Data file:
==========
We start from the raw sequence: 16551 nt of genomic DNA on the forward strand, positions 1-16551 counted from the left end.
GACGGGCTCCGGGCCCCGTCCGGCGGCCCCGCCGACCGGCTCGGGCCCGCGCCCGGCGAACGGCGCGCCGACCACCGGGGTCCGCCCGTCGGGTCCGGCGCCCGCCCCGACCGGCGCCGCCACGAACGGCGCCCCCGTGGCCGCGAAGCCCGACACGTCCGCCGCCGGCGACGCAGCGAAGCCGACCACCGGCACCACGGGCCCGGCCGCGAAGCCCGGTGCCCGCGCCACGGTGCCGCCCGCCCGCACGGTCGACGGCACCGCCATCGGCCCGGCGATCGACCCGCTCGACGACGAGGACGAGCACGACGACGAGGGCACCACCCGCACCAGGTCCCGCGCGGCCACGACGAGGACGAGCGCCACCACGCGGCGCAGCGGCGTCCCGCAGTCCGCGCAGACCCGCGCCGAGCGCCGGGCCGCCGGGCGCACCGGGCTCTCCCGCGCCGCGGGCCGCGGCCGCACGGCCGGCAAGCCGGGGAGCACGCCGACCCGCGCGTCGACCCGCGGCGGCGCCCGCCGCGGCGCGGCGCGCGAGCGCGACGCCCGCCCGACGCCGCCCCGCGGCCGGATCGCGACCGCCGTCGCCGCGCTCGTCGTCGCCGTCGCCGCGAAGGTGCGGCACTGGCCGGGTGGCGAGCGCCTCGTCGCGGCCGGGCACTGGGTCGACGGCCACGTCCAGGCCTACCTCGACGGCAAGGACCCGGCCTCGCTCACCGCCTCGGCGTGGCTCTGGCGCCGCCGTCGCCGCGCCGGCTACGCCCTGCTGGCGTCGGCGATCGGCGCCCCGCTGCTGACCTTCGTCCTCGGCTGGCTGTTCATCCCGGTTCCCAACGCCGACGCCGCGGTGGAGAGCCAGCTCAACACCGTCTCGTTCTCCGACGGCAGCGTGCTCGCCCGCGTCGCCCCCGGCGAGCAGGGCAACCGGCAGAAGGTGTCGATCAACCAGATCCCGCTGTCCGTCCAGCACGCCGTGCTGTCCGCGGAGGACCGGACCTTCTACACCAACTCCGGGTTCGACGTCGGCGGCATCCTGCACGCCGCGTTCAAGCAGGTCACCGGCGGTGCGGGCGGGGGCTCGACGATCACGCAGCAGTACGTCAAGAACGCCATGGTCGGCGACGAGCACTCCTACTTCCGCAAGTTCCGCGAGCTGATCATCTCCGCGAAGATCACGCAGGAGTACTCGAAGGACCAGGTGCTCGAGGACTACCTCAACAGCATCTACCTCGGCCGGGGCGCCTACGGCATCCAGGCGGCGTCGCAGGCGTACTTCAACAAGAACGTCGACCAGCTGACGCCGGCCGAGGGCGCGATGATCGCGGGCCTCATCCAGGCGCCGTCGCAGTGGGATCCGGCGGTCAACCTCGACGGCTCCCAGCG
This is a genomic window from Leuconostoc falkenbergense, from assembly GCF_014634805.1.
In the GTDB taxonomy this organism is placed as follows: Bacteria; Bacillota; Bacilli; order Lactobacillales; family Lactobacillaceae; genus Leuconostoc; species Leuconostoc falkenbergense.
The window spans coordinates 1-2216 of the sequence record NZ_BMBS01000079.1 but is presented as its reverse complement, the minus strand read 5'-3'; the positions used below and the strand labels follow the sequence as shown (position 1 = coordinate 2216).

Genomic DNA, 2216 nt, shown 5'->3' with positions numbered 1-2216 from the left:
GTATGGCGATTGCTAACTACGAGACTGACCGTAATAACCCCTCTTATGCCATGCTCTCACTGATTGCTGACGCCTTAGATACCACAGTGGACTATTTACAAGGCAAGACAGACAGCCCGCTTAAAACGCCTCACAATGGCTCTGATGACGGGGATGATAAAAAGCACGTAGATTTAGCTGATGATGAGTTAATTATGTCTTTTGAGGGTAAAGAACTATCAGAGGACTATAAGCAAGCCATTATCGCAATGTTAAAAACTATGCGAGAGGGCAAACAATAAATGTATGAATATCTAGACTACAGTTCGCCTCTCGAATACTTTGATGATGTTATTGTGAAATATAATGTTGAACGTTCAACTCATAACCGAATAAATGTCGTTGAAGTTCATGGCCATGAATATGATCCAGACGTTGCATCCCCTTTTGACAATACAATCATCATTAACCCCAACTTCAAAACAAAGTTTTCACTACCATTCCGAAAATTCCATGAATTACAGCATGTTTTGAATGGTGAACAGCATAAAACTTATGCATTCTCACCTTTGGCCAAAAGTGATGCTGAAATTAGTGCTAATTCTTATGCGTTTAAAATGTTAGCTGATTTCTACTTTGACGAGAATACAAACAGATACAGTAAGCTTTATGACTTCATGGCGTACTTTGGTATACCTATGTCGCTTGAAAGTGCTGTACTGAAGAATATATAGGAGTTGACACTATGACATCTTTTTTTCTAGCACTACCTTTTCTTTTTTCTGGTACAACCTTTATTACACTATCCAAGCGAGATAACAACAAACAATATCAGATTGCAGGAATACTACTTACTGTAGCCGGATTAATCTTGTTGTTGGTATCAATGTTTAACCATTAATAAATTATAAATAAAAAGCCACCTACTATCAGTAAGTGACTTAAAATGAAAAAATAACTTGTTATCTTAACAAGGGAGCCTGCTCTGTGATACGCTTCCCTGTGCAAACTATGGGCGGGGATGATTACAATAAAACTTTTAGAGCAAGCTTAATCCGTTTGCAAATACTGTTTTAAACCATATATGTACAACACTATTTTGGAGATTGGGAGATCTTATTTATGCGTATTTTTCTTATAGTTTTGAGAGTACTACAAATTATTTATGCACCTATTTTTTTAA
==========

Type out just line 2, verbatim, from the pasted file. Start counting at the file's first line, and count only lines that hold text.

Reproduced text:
GACGGGCTCCGGGCCCCGTCCGGCGGCCCCGCCGACCGGCTCGGGCCCGCGCCCGGCGAACGGCGCGCCGACCACCGGGGTCCGCCCGTCGGGTCCGGCGCCCGCCCCGACCGGCGCCGCCACGAACGGCGCCCCCGTGGCCGCGAAGCCCGACACGTCCGCCGCCGGCGACGCAGCGAAGCCGACCACCGGCACCACGGGCCCGGCCGCGAAGCCCGGTGCCCGCGCCACGGTGCCGCCCGCCCGCACGGTCGACGGCACCGCCATCGGCCCGGCGATCGACCCGCTCGACGACGAGGACGAGCACGACGACGAGGGCACCACCCGCACCAGGTCCCGCGCGGCCACGACGAGGACGAGCGCCACCACGCGGCGCAGCGGCGTCCCGCAGTCCGCGCAGACCCGCGCCGAGCGCCGGGCCGCCGGGCGCACCGGGCTCTCCCGCGCCGCGGGCCGCGGCCGCACGGCCGGCAAGCCGGGGAGCACGCCGACCCGCGCGTCGACCCGCGGCGGCGCCCGCCGCGGCGCGGCGCGCGAGCGCGACGCCCGCCCGACGCCGCCCCGCGGCCGGATCGCGACCGCCGTCGCCGCGCTCGTCGTCGCCGTCGCCGCGAAGGTGCGGCACTGGCCGGGTGGCGAGCGCCTCGTCGCGGCCGGGCACTGGGTCGACGGCCACGTCCAGGCCTACCTCGACGGCAAGGACCCGGCCTCGCTCACCGCCTCGGCGTGGCTCTGGCGCCGCCGTCGCCGCGCCGGCTACGCCCTGCTGGCGTCGGCGATCGGCGCCCCGCTGCTGACCTTCGTCCTCGGCTGGCTGTTCATCCCGGTTCCCAACGCCGACGCCGCGGTGGAGAGCCAGCTCAACACCGTCTCGTTCTCCGACGGCAGCGTGCTCGCCCGCGTCGCCCCCGGCGAGCAGGGCAACCGGCAGAAGGTGTCGATCAACCAGATCCCGCTGTCCGTCCAGCACGCCGTGCTGTCCGCGGAGGACCGGACCTTCTACACCAACTCCGGGTTCGACGTCGGCGGCATCCTGCACGCCGCGTTCAAGCAGGTCACCGGCGGTGCGGGCGGGGGCTCGACGATCACGCAGCAGTACGTCAAGAACGCCATGGTCGGCGACGAGCACTCCTACTTCCGCAAGTTCCGCGAGCTGATCATCTCCGCGAAGATCACGCAGGAGTACTCGAAGGACCAGGTGCTCGAGGACTACCTCAACAGCATCTACCTCGGCCGGGGCGCCTACGGCATCCAGGCGGCGTCGCAGGCGTACTTCAACAAGAACGTCGACCAGCTGACGCCGGCCGAGGGCGCGATGATCGCGGGCCTCATCCAGGCGCCGTCGCAGTGGGATCCGGCGGTCAACCTCGACGGCTCCCAGCG